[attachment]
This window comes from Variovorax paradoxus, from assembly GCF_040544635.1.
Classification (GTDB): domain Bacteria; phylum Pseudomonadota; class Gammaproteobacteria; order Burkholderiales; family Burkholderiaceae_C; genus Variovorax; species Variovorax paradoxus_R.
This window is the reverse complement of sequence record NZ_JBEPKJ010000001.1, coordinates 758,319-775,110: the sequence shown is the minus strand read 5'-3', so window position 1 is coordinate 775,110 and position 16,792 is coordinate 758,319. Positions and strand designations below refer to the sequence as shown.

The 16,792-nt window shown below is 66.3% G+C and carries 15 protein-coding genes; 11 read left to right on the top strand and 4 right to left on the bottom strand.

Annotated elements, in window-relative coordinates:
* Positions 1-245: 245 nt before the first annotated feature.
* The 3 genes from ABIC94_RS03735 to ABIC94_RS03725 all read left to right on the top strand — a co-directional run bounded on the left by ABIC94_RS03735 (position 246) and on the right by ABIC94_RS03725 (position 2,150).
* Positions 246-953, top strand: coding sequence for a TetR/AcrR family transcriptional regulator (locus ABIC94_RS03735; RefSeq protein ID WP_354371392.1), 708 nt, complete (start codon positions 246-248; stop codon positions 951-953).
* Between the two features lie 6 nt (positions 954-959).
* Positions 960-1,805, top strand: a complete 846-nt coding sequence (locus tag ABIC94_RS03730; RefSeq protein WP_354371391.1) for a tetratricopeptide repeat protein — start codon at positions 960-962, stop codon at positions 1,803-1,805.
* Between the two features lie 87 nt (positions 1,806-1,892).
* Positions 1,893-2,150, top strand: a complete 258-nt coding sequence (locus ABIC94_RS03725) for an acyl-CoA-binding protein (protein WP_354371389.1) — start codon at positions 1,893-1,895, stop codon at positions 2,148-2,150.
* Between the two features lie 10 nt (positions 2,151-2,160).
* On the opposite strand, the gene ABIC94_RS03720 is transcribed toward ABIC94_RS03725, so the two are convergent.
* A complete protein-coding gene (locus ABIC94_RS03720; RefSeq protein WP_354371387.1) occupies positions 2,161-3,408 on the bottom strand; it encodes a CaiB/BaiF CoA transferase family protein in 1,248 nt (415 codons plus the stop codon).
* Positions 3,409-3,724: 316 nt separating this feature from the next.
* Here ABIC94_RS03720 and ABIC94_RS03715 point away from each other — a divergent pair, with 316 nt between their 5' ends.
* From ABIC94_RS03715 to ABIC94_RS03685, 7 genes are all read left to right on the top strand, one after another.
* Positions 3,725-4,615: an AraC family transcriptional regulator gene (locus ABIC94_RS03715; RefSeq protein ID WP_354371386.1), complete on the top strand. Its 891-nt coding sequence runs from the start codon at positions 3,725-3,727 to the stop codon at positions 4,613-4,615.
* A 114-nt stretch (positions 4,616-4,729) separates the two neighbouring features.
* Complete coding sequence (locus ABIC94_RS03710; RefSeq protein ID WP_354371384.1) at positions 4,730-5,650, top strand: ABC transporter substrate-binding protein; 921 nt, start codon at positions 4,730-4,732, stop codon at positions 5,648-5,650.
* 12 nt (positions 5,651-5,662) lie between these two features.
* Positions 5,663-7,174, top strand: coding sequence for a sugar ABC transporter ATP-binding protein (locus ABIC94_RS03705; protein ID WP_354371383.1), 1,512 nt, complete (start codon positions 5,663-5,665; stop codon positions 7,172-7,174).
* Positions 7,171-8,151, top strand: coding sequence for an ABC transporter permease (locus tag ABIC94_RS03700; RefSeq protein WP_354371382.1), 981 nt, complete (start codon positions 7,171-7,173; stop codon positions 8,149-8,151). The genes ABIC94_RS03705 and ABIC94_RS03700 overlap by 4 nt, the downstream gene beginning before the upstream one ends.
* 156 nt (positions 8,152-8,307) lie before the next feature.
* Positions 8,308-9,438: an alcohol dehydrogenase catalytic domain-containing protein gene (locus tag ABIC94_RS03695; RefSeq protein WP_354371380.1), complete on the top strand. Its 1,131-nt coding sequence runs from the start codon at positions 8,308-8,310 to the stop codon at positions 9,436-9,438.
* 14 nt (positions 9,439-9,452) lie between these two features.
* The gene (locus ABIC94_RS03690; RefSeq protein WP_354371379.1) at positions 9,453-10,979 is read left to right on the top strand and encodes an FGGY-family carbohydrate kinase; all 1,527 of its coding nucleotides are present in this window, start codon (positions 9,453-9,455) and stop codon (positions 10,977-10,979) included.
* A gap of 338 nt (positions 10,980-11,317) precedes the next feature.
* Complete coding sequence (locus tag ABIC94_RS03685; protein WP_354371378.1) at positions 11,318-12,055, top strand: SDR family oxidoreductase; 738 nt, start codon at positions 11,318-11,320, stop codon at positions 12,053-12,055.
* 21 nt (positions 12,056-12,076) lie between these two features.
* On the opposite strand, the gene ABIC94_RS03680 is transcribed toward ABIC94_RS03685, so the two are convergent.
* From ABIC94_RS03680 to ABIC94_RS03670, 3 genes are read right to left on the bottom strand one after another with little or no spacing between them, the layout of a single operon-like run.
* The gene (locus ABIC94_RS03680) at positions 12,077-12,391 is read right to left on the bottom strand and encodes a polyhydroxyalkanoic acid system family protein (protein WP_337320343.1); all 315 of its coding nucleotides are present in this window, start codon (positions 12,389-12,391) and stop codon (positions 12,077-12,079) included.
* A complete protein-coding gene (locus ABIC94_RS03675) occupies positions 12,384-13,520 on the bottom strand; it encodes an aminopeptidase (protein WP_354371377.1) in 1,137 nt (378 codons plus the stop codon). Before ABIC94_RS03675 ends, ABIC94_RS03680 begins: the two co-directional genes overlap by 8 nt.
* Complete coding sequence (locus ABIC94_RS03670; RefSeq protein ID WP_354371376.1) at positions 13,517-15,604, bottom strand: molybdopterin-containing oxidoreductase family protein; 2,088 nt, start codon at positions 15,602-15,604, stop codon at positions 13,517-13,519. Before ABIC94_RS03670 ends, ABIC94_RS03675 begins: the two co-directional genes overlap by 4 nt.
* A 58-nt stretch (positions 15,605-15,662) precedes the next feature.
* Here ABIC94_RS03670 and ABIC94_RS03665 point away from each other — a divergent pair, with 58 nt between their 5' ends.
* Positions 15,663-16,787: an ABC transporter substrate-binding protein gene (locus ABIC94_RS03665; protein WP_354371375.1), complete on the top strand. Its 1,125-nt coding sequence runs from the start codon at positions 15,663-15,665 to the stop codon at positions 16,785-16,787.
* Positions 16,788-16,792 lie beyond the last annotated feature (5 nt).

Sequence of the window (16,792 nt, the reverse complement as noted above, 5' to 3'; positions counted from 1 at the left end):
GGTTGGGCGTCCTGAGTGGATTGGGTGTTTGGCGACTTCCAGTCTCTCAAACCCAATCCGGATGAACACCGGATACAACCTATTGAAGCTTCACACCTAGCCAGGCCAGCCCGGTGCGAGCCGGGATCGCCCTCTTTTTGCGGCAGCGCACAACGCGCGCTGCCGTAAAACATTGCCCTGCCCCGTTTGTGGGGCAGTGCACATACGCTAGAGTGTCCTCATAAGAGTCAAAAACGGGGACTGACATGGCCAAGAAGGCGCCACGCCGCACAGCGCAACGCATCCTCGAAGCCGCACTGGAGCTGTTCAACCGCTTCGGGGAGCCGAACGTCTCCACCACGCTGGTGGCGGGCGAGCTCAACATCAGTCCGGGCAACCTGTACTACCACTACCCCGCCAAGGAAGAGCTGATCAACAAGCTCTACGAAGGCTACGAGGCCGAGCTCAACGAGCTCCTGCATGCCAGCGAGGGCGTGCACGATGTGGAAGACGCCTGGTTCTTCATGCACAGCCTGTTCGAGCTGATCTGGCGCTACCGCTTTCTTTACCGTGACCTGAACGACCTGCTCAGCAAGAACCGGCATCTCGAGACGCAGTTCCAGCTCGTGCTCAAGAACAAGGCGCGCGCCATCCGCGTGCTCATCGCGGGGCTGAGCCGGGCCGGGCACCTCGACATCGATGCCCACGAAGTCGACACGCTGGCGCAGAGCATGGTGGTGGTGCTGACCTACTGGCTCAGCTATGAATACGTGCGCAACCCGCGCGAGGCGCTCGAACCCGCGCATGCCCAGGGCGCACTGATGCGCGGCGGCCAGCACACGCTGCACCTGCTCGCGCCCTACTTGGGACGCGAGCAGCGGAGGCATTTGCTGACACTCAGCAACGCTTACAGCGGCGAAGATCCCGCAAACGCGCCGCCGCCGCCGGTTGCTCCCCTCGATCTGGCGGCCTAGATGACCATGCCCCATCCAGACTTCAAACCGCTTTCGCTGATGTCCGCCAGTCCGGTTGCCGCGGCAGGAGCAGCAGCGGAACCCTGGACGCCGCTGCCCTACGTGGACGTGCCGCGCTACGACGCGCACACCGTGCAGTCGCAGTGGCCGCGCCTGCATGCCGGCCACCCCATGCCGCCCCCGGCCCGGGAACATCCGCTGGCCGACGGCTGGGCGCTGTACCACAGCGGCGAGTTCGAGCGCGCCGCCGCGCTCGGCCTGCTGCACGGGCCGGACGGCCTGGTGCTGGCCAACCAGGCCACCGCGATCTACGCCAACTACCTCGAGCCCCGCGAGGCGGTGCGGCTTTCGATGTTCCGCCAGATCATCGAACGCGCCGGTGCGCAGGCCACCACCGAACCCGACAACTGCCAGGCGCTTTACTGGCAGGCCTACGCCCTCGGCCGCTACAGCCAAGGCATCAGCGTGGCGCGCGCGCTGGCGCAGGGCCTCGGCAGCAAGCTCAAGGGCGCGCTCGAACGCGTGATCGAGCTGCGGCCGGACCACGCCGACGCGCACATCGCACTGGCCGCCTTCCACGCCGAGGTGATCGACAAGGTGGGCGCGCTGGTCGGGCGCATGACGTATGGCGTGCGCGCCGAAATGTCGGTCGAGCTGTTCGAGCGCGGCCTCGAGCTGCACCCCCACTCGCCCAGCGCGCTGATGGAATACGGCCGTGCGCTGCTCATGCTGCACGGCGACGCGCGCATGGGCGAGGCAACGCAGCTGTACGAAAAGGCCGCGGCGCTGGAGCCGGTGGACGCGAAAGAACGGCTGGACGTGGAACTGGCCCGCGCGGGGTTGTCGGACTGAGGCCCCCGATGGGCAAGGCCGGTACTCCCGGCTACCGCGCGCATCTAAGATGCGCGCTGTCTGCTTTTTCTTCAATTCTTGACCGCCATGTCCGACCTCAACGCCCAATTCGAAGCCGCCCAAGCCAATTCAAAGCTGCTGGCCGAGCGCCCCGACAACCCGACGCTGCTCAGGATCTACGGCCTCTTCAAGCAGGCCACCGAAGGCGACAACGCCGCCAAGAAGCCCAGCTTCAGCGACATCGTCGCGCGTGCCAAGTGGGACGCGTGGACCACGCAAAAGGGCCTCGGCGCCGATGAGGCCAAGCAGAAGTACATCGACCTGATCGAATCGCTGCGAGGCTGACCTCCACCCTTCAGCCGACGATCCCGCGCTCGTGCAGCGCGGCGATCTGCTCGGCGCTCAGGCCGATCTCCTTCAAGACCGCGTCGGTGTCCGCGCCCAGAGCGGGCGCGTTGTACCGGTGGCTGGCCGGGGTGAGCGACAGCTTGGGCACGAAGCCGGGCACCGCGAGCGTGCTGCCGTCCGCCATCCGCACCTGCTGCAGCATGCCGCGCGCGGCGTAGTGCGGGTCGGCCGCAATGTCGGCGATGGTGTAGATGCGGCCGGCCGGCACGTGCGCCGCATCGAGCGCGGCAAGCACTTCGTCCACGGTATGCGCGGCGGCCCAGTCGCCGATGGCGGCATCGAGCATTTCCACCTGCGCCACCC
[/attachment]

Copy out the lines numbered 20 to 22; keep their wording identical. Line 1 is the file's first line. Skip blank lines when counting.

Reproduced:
* A 114-nt stretch (positions 4,616-4,729) separates the two neighbouring features.
* Complete coding sequence (locus ABIC94_RS03710; RefSeq protein ID WP_354371384.1) at positions 4,730-5,650, top strand: ABC transporter substrate-binding protein; 921 nt, start codon at positions 4,730-4,732, stop codon at positions 5,648-5,650.
* 12 nt (positions 5,651-5,662) lie between these two features.